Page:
Using samples of speech isn’t a new thing, particularly with electronic music. My favorite examples are the conspiracy theorist preacher in The Orb’s “Salt”, who punctuates every statement by yell “fact!” and the more subdued, but just as loony, guy in Mogwai’s “Repelish” who explains why Led Zeppelin really wants you to go to hell.

PSB goes beyond that. They use speech samples to tell a story, to weave a narrative through an album that reflects a particular concept. It’s more than a trick or a fascinating experiment. It takes the whole project, which would probably be pretty good in the first place, and pushes it into greatness.

As you might have guessed from the title, The Race for Space is about the space race, in particular the glory years leading up to the moon landings. It starts with the title track, which is just John F. Kennedy’s famous speech (“we choose to go to the moon in this decade . . .” – you know the one) and some lush, slowly growing choral chords. But it serves as a statement of intent, of just what exactly you’re in for going forward.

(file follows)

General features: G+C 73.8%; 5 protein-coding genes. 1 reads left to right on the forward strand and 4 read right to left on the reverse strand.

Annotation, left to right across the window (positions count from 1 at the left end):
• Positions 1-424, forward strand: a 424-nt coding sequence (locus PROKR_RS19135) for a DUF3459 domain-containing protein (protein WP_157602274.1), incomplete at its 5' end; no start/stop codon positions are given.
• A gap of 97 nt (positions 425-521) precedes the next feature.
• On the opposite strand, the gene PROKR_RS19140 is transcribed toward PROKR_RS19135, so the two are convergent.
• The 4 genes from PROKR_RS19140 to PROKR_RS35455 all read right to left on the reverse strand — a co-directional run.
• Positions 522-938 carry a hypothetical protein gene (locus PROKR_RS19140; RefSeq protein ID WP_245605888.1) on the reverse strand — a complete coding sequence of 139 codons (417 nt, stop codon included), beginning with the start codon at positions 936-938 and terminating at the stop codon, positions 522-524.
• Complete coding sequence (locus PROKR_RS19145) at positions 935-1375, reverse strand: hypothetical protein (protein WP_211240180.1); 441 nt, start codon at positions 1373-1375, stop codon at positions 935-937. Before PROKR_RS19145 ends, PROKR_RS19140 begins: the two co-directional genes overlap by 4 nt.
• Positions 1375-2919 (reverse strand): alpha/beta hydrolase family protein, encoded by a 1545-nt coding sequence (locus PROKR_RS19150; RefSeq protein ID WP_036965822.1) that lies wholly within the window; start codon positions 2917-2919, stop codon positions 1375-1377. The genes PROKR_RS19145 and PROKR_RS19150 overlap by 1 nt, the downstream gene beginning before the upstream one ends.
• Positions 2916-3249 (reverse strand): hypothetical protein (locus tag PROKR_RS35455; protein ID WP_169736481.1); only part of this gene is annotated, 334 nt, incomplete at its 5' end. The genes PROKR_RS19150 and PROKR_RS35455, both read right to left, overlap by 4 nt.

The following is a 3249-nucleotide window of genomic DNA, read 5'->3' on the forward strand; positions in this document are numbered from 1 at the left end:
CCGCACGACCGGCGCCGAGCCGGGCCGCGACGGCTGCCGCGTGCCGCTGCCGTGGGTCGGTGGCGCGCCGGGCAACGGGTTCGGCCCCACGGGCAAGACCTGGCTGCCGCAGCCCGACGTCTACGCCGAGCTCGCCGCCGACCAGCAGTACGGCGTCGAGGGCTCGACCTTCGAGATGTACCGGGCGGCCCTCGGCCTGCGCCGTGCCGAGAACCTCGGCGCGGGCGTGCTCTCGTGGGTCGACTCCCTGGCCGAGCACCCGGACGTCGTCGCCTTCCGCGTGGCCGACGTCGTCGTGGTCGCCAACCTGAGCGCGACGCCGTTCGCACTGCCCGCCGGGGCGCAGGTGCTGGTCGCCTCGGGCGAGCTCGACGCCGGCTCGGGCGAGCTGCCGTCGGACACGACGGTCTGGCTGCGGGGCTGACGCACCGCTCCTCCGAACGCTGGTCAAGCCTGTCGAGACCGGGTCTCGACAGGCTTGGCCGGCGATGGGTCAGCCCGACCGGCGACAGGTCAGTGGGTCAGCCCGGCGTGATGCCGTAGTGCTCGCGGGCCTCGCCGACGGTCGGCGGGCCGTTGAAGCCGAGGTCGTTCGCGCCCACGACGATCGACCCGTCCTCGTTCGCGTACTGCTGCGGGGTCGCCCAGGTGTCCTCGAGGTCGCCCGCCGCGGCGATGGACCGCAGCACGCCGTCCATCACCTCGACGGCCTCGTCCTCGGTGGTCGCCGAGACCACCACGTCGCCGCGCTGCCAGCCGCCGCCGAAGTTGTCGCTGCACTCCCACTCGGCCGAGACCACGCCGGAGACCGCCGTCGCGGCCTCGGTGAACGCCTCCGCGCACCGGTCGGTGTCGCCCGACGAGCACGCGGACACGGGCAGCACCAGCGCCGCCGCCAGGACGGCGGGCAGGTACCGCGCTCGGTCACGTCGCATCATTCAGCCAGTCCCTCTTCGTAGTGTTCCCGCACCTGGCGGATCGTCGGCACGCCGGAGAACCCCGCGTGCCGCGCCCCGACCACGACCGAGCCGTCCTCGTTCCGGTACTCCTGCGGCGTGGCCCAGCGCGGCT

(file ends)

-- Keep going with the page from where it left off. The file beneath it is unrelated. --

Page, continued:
From there on out, tunes jump from various space race milestones, both Soviet and American. The best of the bunch are “Sputnik,” which has a broad post-rock kind of feel, punctuated by lots of burbling synth goodness (mimicking the “bleep bleep” of the “new Russian moon,” as the narration says), and “Go!,” which takes the go/no go calls of the various departments checking in during the Apollo 11 landing. They way they’re edited together to work perfectly with the driving beat catches the excitement of one of humanity’s great achievements.

Of course, some of the milestones are a little less celebratory. Specifically, “Fire in the Cockpit,” which deals with the fire in the Apollo 1 capsule, is mostly a dirge with very serious explanations of what happened layered on top. Other tracks are more subdued and reflective, like “The Other Side” and “Valentina.” There’s even a bizarre change of pace horn-laden jam for “Gagarin.”